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Carol and bob

Bob and Carol's Story

When they first mentioned Phyllis Tuckwell, all he thought of was the In-Patient Unit,” said Carol. “The first thought of a hospice, it really shocked him.”  

Carol met her husband Bob in 1962, in Rhodesia, Africa.  

We loved it in Rhodesia,” said Bob. “Carol grew up on a farm there and went to boarding school, and I went out when my father saw an advert for bank clerks. He said to me this is a job for life, so I applied. Carol’s best friend was engaged to my best mate, and when they got married Carol was chief bridesmaid and I was best man. When we first met, we didn’t like each other at all! But in Rhodesia it was the tradition that after a wedding the best man took the chief bridesmaid out for a slap-up meal at a restaurant, so I booked a table at a new restaurant that had just opened up. There was a little band there and a dance floor, so I said to Carol would you care to dance? And as I took her in my arms and looked into her eyes, a voice said to me you’re going to marry this girl, and that was it. Getting Carol to change her mind about me was the hard bit!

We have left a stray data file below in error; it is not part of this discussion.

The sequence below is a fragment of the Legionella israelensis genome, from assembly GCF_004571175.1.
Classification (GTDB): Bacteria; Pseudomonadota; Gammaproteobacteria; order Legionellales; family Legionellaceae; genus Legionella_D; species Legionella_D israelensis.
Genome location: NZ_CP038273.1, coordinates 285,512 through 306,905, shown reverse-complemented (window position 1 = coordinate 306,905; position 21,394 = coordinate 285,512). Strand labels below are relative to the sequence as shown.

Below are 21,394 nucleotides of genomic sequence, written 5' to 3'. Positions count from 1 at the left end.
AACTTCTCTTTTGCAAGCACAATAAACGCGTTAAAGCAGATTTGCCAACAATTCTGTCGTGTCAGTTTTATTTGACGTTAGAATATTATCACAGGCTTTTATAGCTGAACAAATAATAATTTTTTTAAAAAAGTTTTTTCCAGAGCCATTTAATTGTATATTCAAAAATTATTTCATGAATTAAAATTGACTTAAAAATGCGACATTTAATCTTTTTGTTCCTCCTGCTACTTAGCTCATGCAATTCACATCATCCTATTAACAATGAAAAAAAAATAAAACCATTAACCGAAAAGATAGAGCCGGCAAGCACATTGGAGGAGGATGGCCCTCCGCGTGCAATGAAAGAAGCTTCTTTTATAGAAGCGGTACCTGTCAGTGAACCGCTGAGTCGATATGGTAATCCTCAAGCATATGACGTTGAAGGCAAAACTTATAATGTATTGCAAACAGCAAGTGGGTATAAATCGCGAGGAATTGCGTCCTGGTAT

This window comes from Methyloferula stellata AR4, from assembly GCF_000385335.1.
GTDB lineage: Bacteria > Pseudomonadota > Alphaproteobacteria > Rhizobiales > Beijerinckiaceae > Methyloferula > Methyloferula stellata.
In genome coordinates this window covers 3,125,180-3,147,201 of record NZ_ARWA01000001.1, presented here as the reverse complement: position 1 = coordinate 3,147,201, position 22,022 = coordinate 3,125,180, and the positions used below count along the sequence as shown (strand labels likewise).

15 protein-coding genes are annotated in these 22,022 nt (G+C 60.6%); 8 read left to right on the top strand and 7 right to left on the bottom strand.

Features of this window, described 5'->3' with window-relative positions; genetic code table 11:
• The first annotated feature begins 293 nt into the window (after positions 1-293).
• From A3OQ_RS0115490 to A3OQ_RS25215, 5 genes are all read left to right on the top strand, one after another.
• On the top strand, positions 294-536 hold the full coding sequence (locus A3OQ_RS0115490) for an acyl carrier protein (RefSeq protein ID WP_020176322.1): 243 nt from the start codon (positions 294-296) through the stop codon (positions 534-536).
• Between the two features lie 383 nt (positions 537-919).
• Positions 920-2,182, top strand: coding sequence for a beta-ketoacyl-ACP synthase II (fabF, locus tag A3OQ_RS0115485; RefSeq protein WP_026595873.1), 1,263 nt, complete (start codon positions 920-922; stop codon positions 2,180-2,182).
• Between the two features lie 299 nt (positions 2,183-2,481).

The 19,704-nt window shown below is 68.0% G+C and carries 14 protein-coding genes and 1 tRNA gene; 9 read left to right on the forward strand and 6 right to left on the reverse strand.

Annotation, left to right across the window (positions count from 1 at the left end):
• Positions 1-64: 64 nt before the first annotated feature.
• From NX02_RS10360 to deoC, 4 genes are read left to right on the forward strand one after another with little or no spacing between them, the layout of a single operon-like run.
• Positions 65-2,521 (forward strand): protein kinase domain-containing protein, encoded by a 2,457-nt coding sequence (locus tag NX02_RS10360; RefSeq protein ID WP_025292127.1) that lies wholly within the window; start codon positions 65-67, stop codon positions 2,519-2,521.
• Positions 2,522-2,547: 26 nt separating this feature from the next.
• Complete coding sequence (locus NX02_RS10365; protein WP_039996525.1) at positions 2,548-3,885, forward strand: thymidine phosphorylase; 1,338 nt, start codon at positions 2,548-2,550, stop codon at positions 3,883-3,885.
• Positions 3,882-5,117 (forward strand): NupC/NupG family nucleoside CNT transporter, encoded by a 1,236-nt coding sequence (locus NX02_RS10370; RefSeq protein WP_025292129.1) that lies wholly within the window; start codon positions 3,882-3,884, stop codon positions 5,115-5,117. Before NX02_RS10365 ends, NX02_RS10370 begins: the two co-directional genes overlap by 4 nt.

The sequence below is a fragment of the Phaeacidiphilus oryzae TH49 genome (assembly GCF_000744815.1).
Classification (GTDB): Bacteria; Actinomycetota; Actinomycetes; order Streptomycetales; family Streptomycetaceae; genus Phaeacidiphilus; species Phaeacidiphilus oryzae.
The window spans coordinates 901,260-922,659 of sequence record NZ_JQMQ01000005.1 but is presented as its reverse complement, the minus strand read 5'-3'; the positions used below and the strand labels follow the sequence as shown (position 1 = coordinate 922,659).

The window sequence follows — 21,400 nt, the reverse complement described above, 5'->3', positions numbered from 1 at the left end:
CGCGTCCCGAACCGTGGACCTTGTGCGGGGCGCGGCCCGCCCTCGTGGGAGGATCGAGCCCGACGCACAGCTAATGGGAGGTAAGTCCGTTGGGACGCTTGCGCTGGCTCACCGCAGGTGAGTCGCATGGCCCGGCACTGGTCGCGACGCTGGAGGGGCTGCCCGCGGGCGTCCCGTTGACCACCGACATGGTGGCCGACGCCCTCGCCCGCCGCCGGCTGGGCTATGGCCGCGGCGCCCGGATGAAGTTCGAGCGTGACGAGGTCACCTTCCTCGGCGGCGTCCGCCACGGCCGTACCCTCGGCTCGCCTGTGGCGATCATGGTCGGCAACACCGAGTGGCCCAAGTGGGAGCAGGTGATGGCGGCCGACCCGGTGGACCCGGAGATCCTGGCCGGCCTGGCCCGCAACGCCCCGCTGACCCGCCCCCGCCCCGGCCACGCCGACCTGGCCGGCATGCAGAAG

Bob and Carol married and spent many years in Rhodesia, before returning to the UK in 1976. Bob was referred to Phyllis Tuckwell in January 2023, with heart failure. 

He had been in hospital,” said Carol, “and when he came out, he could hardly get up the stairs. We got a letter referring him to the cardiac failure nurse, who he saw, and she said have you thought of Phyllis Tuckwell, which came as a wake-up call. But then she explained not the In-Patient Unit, that was only part of it. The day services, they were different. 

Bob’s cardiac nurse referred him to Phyllis Tuckwell, and he was contacted by our Living Well team, which supports patients who need some help managing everyday life. The team visits patients at home, offering medical and nursing care, Therapies, social work advice and pastoral care, and also offers individual appointments and group sessions at the Beacon Centre in Guildford. 

Louise, their clinical nurse specialist for heart failure, came to see us, and she came for two visits. After that, various people from Phyllis Tuckwell phoned us, and one of them arranged for Bob to do the Living Well with Illness programme. He was a bit apprehensive at first, but now he goes in as if he owns the place! 

Our Living Well with Illness programme offers eight weekly two-hour sessions, each of which focuses on a different aspect of living with an advanced or terminal illness, such as cancer or heart failure. Topics include sleeping well, managing anxiety, diet and nutrition, goal setting, and keeping active, and patients attend in a group of six to eight people. As well as seeing nursing staff and learning more about how to manage their symptoms, the peer support that they gain from these sessions is invaluable.  

I enjoy going,” smiled Bob. “Everyone’s lovely and I enjoy myself there. They’re a nice group of people, not only the staff but also the other patients that I mix with there. 

Nina and Bob talking